Today is our 21st wedding anniversary. It’s hard to believe I’ve been married two years longer than I was ever single (for those of you who are math-challenged, yes, I was 19, but don’t tell my daughters!). I can honestly say I’ve spent the “better half” of my life married to the greatest guy in the world.
It doesn’t seem like it’s been that long. Sure is a good thing we took pictures, and that I kept a journal, because left to its own devices, my brain would completely blank out certain eras, such as:
Chapter One - The First Eight Years
I know we must have been doing something. I mean we must have been working and going to school, and surely, we must have eaten something, but it is all so vague.
This is mostly because there are no babies in the pictures to help mark time in that first chapter of our marriage. In fact, the only way differentiate between any of those years is by measuring the varying altitude of my bangs, and the varying bulk of the shoulder pads I mistakenly believed enhanced all 105 pounds of me (what was I thinking?). Let’s not even begin to cry for those size 4 jeans.
But Dennis was there with me, bangs and all. Shoulder pads and all. To his credit, he has not once said he misses the jeans.
Chapter Two – The First Three Kids
Actually, the first half of this chapter, Chapter 2A, is subtitled “The Dark Years” in which we had two babies in fifteen months. I had no idea what I was doing with one baby, let alone two, and, well, I didn’t get out much.
Chapter 2B begins with baby #3 and the terrifying realization that we were now outnumbered by our offspring. There are many pictures of that harried time while we pretended to know what we were doing, but our hollow eyes told the truth. We were totally making it up.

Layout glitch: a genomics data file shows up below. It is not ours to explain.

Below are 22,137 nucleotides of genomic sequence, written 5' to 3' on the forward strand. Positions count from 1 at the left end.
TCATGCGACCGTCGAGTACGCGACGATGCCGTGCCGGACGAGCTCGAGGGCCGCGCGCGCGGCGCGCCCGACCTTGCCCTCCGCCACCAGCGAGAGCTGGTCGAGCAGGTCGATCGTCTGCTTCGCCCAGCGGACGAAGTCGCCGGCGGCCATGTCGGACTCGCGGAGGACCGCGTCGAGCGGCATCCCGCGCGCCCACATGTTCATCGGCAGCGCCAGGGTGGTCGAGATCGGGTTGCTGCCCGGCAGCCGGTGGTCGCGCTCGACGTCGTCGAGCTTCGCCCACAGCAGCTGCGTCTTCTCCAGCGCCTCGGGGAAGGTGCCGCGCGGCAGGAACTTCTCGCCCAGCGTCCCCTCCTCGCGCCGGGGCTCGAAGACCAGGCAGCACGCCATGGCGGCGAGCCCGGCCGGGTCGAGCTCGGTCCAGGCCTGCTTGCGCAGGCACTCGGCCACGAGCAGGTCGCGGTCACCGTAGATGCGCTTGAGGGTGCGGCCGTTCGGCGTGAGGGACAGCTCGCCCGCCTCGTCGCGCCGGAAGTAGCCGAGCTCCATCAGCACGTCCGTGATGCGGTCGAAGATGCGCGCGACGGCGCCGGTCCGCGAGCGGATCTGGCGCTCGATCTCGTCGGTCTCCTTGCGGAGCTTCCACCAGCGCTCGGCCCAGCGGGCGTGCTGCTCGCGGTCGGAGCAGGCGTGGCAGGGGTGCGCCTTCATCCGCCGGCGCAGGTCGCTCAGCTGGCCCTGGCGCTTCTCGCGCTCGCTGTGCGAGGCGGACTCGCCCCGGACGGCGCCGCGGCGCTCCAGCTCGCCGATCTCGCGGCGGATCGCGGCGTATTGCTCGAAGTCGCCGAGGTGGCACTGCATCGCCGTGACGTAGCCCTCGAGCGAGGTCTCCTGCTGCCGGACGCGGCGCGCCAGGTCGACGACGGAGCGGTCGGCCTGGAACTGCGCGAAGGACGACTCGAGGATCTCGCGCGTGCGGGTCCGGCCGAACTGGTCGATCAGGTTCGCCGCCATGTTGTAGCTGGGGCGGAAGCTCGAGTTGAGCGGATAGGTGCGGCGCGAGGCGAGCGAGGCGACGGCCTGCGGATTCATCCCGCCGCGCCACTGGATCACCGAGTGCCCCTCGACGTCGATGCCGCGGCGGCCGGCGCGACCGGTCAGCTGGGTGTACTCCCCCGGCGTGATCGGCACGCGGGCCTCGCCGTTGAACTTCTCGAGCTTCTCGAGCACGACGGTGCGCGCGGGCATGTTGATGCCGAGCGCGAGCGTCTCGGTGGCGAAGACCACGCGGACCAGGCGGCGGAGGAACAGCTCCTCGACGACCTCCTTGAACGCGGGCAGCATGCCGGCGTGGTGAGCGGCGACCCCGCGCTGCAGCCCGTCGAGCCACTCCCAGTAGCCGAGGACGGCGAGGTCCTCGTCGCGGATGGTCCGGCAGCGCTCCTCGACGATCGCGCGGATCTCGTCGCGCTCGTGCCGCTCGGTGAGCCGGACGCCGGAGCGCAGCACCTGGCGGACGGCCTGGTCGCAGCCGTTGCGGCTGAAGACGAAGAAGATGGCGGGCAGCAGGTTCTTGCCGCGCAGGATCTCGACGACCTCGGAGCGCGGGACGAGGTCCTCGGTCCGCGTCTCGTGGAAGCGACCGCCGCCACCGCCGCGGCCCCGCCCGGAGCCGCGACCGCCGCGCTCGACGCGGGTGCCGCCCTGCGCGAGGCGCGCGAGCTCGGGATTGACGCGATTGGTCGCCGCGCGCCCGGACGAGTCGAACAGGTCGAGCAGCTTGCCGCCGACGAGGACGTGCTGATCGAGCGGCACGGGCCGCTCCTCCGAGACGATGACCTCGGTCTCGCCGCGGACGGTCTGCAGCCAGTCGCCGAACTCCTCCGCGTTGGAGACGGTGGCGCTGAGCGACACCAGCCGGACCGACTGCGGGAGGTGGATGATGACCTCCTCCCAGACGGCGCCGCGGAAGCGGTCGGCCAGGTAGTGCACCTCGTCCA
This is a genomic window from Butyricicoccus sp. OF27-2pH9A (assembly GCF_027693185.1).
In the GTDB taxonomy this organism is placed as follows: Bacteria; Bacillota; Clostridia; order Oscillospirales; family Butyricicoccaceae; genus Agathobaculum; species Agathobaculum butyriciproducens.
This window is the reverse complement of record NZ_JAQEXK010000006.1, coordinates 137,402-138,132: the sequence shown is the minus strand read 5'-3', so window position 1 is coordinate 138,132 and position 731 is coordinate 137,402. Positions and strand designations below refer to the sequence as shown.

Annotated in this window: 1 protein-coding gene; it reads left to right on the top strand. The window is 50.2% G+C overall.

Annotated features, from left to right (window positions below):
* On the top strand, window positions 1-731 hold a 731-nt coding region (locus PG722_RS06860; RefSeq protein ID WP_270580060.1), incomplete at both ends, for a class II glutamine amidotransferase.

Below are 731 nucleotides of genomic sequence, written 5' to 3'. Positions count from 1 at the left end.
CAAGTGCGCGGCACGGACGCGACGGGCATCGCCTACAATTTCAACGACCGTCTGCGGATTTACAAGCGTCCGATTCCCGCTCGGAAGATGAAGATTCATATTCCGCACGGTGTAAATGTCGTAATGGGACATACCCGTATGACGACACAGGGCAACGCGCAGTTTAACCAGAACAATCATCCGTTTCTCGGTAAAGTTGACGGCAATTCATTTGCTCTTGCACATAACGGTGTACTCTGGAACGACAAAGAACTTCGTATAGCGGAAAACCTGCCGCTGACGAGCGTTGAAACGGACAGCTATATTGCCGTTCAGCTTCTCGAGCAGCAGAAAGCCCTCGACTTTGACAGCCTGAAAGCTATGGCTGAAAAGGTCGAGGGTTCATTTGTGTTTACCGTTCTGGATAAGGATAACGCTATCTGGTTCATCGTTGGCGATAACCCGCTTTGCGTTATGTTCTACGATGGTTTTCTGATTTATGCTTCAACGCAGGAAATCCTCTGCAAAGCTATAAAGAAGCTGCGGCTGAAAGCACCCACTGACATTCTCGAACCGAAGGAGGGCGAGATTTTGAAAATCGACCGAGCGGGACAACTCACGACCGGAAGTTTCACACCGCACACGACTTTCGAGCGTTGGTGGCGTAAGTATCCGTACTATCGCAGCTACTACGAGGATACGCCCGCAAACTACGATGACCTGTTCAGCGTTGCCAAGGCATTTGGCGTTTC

But Dennis was there with me (not that he could ever figure me out) while I wrestled with questions of career and (or versus) motherhood. He just listened and took up the slack, working harder than ever at home when my lack of focus paralyzed me. He helped me hammer out my convictions about life and marriage and parenting, borne mostly out of sheer failure. He kept his sense of humor, and when I couldn’t see past the diapers, he hugged me, and somehow kept pointing me back to God.
Chapter Three – The Next Few Years
This chapter takes us through difficult decisions: choosing for me to stay home; choosing schooling options; and finally, getting confident enough in what in the world we were doing as parents to be open to welcoming baby #4 (after a 3 ½ year hiatus). This was also about the time we decided it was "now or never" for Dennis to go to graduate school. Thank goodness for all those pictures with kids in the background, because for the life of me, I sure couldn’t tell you what year it was.
But I know Dennis was there with me. His degree took him almost eight years because he refused to leave me a widow to his studies. He had no spare time, but still he stayed engaged, and he helped (This is about the time he took up grocery shopping for the family. No kidding.).
Chapter Four – Baby #5 to the Present
This chapter begins with our “bonus” baby, suddenly making our family almost laughably large by today’s standards. Dennis graduated the week before this baby was born, as if to further signify the beginning of a new era. And it has been that.
My days sometimes run together in a blur, stretched somewhere between diapers and driving car pool; between sippie cups and straightening irons; between working the church nursery and chaperoning youth group functions.
But I know Dennis will be there, and that makes it all come into focus.
I love him now more than ever.
And that’s the one part of our twenty-one years together I can’t ever forget.
I love you Dennis. I'm glad it's you.
(We'll go out tonight after volleyball, softball and baseball practices. You think I'm joking, don't you?)
Two are better than one,
Because they have a good reward for their labor.
For if they fall, one will lift up his companion.
But woe to him who is alone when he falls,
For he has no one to help him up.
Again, if two lie down together, they will keep warm;
But how can one be warm alone?
Though one may be overpowered by another, two can withstand him.
And a threefold cord is not quickly broken.